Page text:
Transnational migration is changing the demography of receiving societies, driving the issue to the top of the policy agenda. Yet, despite their profound vulnerability and the economic potential they represent, migrants are still routinely denied access to the lifelong learning opportunities they need, writes Shibao Guo of University of Calgary
As globalization intensifies, migration has been adopted as a strategy by many to compete for the most talented, skillful and resourceful in order to help build a knowledge-based economy, ameliorate labour shortages, and mitigate the effects of an ageing population. As such, migration has risen to the top of the political agenda of many countries that are involved in this process as a source, transit or destination country, or all three simultaneously. Unlike earlier forms of migration which tend to be unidirectional, the contemporary mobility of migrants is conceptualised as multiple and circular occurring across transnational spaces.
Because of its transient nature, it is almost impossible to know exactly how many transnational migrants there are around the world. The United Nations Department of Economic and Social Affairs estimated that, in 2020, about 281 million people, or 4 per cent of the world’s population, lived outside their countries of birth, up from 173 million in 2000. In addition, the world’s refugees and asylum seekers have doubled in number from 17 to 34 million over the past two decades.
As a result of transnational migration, many countries are becoming ethno-culturally diverse.
The foreign-born population of countries in the Organisation for Economic Co-operation and Development, for example, rose to 136 million or 14 per cent of the total population in 2020, up from 11.9 per cent in 2010. In this context, migration has brought significant changes to the demographics and socio-cultural fabric of receiving societies, creating new opportunities for development as well as new challenges for lifelong learning.
As newcomers, transnational migrants and refugees need educational programmes to help them navigate the complex paths that citizenship entails. More specifically, they need to upgrade their language, knowledge and skills to participate fully in their host society. Unfortunately, their educational needs and programmes are often neglected or underfunded. Many of them have limited or no access to education and some remain among the most vulnerable people in the world.
Research shows that the obstacles facing migrants and refugees are often multifaceted, with language and employment as the most frequently cited barriers. In the context of Canada, for example, many have encountered structural barriers in their efforts to integrate into Canadian society, including a glass gate, glass door and glass ceiling. While a glass gate denies immigrants’ entrance to guarded professional communities, a glass door blocks immigrants’ access to professional employment at high-wage firms. It is the glass ceiling that prevents immigrants from moving into management positions because of their ethnic and cultural differences. The glass gate, glass door and glass ceiling may converge at different stages of their integration processes to create the triple glass effect that causes employment and underemployment, poor economic performance, and downward social mobility.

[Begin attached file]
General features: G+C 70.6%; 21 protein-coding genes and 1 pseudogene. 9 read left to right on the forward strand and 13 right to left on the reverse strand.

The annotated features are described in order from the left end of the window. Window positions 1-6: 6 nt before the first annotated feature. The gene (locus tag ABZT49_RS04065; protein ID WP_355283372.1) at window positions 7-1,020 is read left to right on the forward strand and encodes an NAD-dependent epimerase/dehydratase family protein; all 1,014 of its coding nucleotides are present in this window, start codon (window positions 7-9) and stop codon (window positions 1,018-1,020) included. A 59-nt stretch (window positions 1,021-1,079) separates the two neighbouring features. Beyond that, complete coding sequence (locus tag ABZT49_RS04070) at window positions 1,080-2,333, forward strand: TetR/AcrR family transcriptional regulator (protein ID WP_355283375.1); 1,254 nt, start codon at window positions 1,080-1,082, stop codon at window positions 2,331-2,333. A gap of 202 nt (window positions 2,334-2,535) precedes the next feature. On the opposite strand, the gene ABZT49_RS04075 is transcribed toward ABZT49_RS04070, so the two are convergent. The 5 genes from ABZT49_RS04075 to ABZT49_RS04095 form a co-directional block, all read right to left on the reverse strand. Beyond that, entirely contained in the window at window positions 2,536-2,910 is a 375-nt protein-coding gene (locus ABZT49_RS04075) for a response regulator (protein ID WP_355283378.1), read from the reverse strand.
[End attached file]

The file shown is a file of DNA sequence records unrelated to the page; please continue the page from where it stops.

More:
A recent issue of the International Review of Education – Journal of Lifelong Learning further examines the changing dynamics and complexities of transnational migration, refugee studies and lifelong learning. The special issue comprises nine articles by scholars from four different countries, each rethinking the relationship between migration, diversity, inclusion, and lifelong learning in the age of transnationalism.
Since the outbreak of COVID-19, the problems facing migrants and refugees have been exacerbated. To prevent or slow the spread of the virus, many countries have introduced travel bans and restrictions which significantly affected migration flows and trends. The global pandemic has also caused major disruptions and challenges to migrants’ settlement and adaptation processes. Even worse, there has been a surge in racism and xenophobia in major migrant receiving countries, notably in North America and in Europe, where migrants and refugees are said to be welcome.
It seems evident that lifelong learning is at a crossroads. Rather than facilitating migrants’ adaptation and integration, lifelong learning has failed to improve their working and living conditions. To build a socially just and inclusive society, it is the ethical and moral responsibility of lifelong learning to embrace migrants, refugees and asylum seekers into all aspects of education. This goal also aligns with the fourth Sustainable Development Goal (SDG 4) in the UN 2030 Agenda for Sustainable Development to ‘ensure inclusive and equitable quality education and promote lifelong learning opportunities for all’ and to ‘leave no one behind’.
While it is important to remain hopeful about the future, we have to admit that lifelong learning is not the panacea. Stronger political will is needed to enact policy change to ameliorate the social, economic and educational conditions of migrants and refugees. It is also time to launch a campaign to combat anti-migrant sentiment and to educate the public about the contributions of migrants and refugees to the host society and the rights they are entitled to as new citizens to the country. Finally, more international and comparative work is required to foster international cooperation for a phenomenon that demands global approaches and solutions.
Shibao Guo is a professor in the Werklund School of Education at the University of Calgary and a former president of the Canadian Association for the Study of Adult Education (CASAE). He can be reached at firstname.lastname@example.org